Michael Flatley was in attendance and so, without shame, I got him to sign a napkin for Elaine. Thanking him afterwards he said, 'No thank you, it was real nice of you to ask.' A true gentleman. Got one signed for Kells (Alan Kelly) too and have determined that I'll always remind him of it. Also heard that U2 had sent a message of good luck to the team before the game. The message on it was 'The Quinn is dead. Long live the Quinn'. Legends. 

We walked down with the team into the bar of the Westin Chosin where they got the deserved heroes welcome. I think the lads began to settle a bit after this when they realised just what they'd achieved overall. We then all headed to this Irish Bar called Buck Mulligans. The place was so hot you'd have been inconspicous in a towel and flip-flops. But the craic was mighty. We weren't in there an hour when Kells got on the drums (the lad can play) and Robbie Keane, Shay, Duffer and Mattie Holland all sang songs. I don't think the Irish crowd could believe their eyes. Can you imagine the English players doing the same? 

It felt like a fitting thank-you to the support who had come so far. At one point, just after the boys had finished a Westlife tune, Kells started to drum the into for U2's 'Bloody Sunday'. He called to me 'C'mon Liam' and so I grabbed a mike and started to sing the guitar bit: 'Ner Ner Ner Ner, Ner Ner Ner Ner . . .' etc. The whole place got it. And joined in. I can't believe the news today. I can't close my eyes and make it go away. I said to Mark Kinsella earlier that these moments, when you've left your camera in the hotel, are like running out of film just as the Loch Ness monster surfaces or a Yeti walks by. But believe me. This happened.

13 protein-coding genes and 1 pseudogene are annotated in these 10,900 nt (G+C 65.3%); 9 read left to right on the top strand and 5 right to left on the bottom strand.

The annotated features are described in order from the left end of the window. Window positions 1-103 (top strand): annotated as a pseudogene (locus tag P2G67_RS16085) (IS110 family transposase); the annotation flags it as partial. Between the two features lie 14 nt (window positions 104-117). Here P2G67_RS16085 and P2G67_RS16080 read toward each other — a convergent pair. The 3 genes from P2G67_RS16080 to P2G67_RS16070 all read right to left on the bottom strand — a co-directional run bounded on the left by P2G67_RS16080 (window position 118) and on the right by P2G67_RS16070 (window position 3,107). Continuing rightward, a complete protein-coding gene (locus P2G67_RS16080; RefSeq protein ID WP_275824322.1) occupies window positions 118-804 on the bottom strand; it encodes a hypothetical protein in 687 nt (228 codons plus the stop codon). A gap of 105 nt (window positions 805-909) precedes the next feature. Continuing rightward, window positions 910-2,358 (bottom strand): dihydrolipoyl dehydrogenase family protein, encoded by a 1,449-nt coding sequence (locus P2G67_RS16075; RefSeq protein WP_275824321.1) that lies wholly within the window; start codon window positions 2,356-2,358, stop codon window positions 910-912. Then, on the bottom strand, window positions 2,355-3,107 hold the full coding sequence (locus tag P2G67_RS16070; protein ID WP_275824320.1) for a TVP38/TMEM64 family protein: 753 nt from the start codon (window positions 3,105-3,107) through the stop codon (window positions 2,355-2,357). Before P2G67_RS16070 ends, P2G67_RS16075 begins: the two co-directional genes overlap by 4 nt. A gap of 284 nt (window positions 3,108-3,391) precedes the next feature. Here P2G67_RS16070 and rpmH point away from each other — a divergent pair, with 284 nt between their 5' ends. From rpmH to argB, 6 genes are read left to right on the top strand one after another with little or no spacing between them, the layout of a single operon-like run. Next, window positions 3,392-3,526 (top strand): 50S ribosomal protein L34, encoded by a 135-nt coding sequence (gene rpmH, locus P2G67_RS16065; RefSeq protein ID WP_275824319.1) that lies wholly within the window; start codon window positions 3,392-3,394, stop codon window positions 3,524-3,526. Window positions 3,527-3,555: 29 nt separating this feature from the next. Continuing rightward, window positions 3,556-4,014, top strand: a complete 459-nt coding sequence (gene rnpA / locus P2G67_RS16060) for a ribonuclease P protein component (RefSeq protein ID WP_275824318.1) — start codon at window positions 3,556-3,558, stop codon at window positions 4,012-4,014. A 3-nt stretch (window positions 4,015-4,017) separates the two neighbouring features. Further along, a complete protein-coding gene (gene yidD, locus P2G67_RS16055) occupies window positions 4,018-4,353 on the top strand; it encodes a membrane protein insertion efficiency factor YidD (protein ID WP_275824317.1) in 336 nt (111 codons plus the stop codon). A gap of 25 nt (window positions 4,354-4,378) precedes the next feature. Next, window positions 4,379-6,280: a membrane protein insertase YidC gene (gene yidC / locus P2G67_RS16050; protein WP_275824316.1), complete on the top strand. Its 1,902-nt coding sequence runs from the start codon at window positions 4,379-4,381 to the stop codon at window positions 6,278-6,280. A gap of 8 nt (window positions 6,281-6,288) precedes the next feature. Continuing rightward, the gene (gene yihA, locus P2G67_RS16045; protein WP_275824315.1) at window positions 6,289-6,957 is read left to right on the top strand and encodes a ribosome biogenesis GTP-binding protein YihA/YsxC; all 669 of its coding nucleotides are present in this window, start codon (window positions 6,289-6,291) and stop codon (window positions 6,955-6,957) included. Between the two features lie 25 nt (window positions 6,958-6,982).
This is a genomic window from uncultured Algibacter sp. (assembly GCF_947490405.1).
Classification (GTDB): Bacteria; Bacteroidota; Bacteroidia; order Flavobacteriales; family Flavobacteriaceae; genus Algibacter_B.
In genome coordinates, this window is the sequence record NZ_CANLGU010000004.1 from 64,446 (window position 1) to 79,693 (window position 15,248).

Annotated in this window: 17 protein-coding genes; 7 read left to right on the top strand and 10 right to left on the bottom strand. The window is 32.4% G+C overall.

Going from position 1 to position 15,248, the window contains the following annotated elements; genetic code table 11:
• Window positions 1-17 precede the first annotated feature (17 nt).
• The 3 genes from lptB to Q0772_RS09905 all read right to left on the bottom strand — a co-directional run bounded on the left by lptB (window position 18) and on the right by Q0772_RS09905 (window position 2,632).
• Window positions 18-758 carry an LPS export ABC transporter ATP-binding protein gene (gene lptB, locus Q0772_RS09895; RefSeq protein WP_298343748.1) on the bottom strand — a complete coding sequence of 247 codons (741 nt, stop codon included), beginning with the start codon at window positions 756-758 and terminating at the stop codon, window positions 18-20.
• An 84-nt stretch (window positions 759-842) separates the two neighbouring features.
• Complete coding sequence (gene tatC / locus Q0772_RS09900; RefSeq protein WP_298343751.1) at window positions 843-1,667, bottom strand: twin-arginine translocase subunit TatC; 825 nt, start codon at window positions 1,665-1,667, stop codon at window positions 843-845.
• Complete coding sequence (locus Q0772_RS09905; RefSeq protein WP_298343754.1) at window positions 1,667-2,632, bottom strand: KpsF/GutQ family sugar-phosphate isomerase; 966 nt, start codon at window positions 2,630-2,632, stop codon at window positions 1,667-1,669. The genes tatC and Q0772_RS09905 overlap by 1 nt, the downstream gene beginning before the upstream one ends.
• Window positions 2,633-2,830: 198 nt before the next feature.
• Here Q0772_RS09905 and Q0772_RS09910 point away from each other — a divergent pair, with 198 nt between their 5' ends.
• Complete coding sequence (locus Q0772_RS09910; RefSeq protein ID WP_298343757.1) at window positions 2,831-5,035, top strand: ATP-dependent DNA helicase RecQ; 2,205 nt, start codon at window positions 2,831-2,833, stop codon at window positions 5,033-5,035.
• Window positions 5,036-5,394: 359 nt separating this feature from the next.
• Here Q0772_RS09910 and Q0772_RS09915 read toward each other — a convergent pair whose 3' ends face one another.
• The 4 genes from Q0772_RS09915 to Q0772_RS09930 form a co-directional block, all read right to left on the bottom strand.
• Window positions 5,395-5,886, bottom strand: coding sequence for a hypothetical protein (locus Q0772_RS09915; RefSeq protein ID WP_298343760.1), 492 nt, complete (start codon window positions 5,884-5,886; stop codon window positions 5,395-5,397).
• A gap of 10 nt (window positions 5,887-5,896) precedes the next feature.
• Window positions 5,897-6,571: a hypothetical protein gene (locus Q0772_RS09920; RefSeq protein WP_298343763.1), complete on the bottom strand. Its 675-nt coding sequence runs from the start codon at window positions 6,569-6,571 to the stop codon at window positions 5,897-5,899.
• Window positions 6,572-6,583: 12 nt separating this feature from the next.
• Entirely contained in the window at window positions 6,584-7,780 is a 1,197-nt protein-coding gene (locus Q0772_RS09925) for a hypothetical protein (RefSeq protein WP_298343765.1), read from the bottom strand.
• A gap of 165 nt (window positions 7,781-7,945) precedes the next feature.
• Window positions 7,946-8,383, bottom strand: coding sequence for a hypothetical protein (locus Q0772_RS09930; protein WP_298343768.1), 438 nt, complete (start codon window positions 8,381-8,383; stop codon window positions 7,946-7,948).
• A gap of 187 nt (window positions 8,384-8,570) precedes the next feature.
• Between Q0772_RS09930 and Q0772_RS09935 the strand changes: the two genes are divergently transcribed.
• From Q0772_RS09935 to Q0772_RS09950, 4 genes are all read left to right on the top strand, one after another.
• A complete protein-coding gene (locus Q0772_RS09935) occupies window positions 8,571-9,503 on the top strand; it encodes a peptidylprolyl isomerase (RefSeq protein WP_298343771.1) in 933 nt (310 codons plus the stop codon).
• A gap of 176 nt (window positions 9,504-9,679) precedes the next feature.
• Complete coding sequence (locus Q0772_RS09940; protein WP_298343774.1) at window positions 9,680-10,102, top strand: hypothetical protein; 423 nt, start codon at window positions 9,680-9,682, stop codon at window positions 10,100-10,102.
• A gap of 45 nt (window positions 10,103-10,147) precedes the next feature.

Next thing you know, Shay has swapped his shirt for Austin Daly's Dun Na Gall GAA shirt and he's kissing the crest, standing on top of a table. The place went buck mad. Shay was sweating so hard (he would sweat like a racehorse at the best of times) that the droplets of sweat were tumbling out of the sleeves of the Donegal top. I had to move my lager a couple of times. We had an amazing night with the team and the fans. And one that I'll never forget. And I think left us all walking away from the evening with happiness in our hearts over the incalculable success of this team in World Cup Korea/Japan 2002, rather than some disappointment on the evening that I'm sure the whole country has already put behind them. A heroes welcome awaits on the Emerald Isle.

Liam Given

Page last updated 24 June, 2009